Scott Johnson

Our recent “January Thaw” brought a reprieve from frigid temperatures and snow. That’s a good thing as road crews are finally making a dent in the mountains of snow. It has been difficult finding places to put it. We have received a number of calls this winter from residents about neighbors piling snow onto their property.

As Minnesotans, we know that when it snows, traffic lanes can be about impossible to see. We learn early in our driving careers to just go with the flow. Where the tire tracks are from the previous vehicle, is where the traffic lane now is, regardless of whether they coincide with lane markings. This works pretty well until enough snow disappears and we can once again see the markings.

Unfortunately, one night while on patrol years ago it did not work out so well. The snow was falling hard and I had not seen another car on the road for hours. I pulled over to the shoulder of a county road to check on a car parked on the shoulder. As I was preparing to open my squad car door, I glanced in my rear view mirror. What I saw was the headlights from a vehicle following my tracks right onto the shoulder and into the rear of my police car. Oh well, there wasn’t a lot of damage and nobody was injured.

As Minnesota drivers, we also learn early to distinguish between tire tracks in the snow and other tracks. Grand Rapids police officers scratched their heads a couple of weeks ago when they received a call of a vehicle stuck in the snow on the railroad tracks that cross Pokegama Avenue. They arrived expecting to find the vehicle on Pokegama Avenue. Instead, the vehicle was on the railroad tracks to the east. Apparently, the driver had not yet mastered the subtle art of Minnesota driving. He turned onto the railroad tracks believing they were a city street. He didn’t’ get too far.

Winter is also a time when Minnesota drivers learn humility. Police officers are no exception. We learn not to be too quick to criticize other drivers who get stuck in the snow. After all, we have all been there. Two weeks ago, one of our officers tried to make his way to a call. He mistook hard packed snow for a street and promptly turned onto it. Snowmobile tracks can fool you that way.

Sometimes, maneuvering in the snow can be downright embarrassing. One of the reasons why we assign a marked police squad car to our School Resource Officers is to make it known that an officer is in the school. The squad car is normally parked in a very visible parking space in the lot in front of the school. The other morning School Resource Officer Micki Norris arrived at the school and was practicing the fine art of maneuvering her squad car into the parking space between a pickup truck and the ever-widening snowbank. You can probably guess the rest. The front corner of the squad car creased the side of the vehicle in the adjacent parking stall.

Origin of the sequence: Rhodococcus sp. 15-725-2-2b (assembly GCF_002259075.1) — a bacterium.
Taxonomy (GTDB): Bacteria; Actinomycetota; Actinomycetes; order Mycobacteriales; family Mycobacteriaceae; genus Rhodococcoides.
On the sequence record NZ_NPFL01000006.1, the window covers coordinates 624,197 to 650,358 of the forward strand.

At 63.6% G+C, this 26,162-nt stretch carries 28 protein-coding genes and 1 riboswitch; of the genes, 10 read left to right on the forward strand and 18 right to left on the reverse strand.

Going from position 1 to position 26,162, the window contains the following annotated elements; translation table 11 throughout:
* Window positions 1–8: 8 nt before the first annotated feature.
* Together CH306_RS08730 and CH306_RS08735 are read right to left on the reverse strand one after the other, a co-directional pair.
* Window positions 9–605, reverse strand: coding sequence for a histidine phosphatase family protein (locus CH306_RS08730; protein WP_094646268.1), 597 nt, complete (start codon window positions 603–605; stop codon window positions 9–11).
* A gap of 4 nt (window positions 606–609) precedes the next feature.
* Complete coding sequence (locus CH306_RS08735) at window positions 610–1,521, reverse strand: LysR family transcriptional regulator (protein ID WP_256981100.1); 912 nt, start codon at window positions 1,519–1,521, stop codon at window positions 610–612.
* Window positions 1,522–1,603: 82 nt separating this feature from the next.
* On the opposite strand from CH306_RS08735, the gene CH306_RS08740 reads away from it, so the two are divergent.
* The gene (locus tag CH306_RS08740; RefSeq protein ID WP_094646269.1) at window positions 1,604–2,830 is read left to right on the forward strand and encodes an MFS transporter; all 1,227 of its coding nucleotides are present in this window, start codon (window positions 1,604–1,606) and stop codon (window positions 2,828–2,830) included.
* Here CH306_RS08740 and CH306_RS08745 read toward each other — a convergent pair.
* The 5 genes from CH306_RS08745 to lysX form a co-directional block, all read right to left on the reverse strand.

So, there Micki sat, school buses arriving, parents dropping off children and the all too conspicuous fender bender involving a police car. To add salt to the wound, her name will now be added to a plaque displayed on the police station squad room wall that includes officers who have been involved in a fender bender that was avoidable. Believe me, officers don’t want their name on this plaque. When Micki returned to the station, her fellow officers gave her the ribbing she so richly deserved as she tried blaming the snowbank. They didn’t let her get off that easy.

Sometimes it is difficult to even identify a vehicle with all this snow. I am not talking about the snowballs travelling down the road on four wheels with a little area of the windshield cleared off. Instead, I am talking about the call that Officer Tim Dirkes received the other day. It seems that plow crews were pushing snow back away from the curb on Northwest 17th Street in anticipation of the next snowstorm. They were working on a ten-foot tall snowbank alongside the street. What they did not know was that there was an automobile buried within. The owner was contacted and told about the damage done by the plow. His reply was in typical Minnesota fashion, “Oh well. I will wait and deal with it in the spring.”


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